Lauren Barnes (7) – Barnes once again moved outside in this game, playing left back and primarily marking Kristen Hamilton, although the Courage attackers rotate so much that her mark frequently changed. She had some excellent 1-v-1 defending against Lynn Williams in the 58th minute, first challenging and then dispossessing the former golden boot winner. She led the team with five tackles, finished with a remarkable 92 touches and had some encouraging play pushing forward into the attack, including a nice diagonal pass toward the far post in the 65th minute that just fizzed over Kristen McNabb’s head and found Naho Kawasumi on the far post, but Katelyn Rowland did very well to scramble and block the shot. Aside from getting caught needlessly dribbling in the 3rd minute, Lu had barely a poor play all night, although her 59% passing accuracy was far below her typical rate (albeit when playing center back), and could have been a bit crisper.
Kristen McNabb (4, off 82’) – Similar to her role as a sub at the end of last game, McNabb played the lone holding midfielder role in this game, often dropping far enough back to serve as a supplemental center back. She was the primary fulcrum for moving play forward from the back, attempting a team-high 60 passes (with a decent 73% accuracy) and did well to disrupt midfield play for much of the game. However, she has shared responsibility for both Courage goals.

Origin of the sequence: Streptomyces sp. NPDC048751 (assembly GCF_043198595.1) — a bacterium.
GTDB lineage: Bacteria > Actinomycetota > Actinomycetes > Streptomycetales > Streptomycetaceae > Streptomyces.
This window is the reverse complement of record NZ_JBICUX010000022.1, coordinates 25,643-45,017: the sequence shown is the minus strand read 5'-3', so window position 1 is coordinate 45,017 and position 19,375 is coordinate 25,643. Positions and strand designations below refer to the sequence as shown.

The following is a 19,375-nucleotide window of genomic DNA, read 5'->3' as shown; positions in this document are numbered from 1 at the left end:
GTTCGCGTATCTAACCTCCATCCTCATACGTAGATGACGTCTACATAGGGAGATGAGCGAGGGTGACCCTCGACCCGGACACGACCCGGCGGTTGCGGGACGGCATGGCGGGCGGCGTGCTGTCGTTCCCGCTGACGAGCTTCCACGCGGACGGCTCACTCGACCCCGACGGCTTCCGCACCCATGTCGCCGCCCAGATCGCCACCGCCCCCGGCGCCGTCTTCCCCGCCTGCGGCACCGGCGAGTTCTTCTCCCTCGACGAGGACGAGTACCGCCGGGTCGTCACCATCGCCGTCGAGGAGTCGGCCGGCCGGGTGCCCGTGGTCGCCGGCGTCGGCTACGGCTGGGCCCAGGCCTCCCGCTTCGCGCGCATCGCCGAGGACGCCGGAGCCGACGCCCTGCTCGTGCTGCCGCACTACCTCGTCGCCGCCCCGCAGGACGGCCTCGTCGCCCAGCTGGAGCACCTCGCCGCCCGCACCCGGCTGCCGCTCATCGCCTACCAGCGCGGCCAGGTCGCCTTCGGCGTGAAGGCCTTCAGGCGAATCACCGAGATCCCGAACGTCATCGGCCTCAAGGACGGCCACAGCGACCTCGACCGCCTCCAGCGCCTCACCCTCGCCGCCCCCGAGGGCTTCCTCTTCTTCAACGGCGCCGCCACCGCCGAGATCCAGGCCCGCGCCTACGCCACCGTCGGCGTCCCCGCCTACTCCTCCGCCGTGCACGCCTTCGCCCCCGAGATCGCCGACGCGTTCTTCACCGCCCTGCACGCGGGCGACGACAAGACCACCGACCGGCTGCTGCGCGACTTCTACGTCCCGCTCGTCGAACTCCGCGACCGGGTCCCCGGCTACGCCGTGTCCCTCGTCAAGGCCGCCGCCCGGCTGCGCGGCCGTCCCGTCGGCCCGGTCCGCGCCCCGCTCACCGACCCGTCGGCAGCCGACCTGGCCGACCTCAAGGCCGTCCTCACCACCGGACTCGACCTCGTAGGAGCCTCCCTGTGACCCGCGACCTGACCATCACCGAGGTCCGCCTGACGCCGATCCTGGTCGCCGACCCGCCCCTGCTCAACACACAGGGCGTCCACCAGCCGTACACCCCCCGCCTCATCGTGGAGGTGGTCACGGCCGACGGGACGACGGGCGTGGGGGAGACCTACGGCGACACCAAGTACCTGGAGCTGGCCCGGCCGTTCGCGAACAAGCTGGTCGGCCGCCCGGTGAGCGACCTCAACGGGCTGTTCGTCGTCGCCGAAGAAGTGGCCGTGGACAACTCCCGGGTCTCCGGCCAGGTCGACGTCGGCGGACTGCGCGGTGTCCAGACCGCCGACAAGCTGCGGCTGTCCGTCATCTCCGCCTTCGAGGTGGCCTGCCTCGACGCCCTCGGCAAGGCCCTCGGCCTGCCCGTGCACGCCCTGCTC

On the first, she and Rumi Utsugi both dropped too far back and lost track of the second band of NC attackers, leaving Sam Mewis entirely unmarked at the top of the box to volley her shot home. On the second goal, she attempted to clear a headed ball in the Reign box, but it hit awkwardly off her thigh and fell straight to Mewis, who again slammed it home. Although she couldn't have known it, Haley Kopmeyer was just behind her and easily would have covered the ball had she not touched it.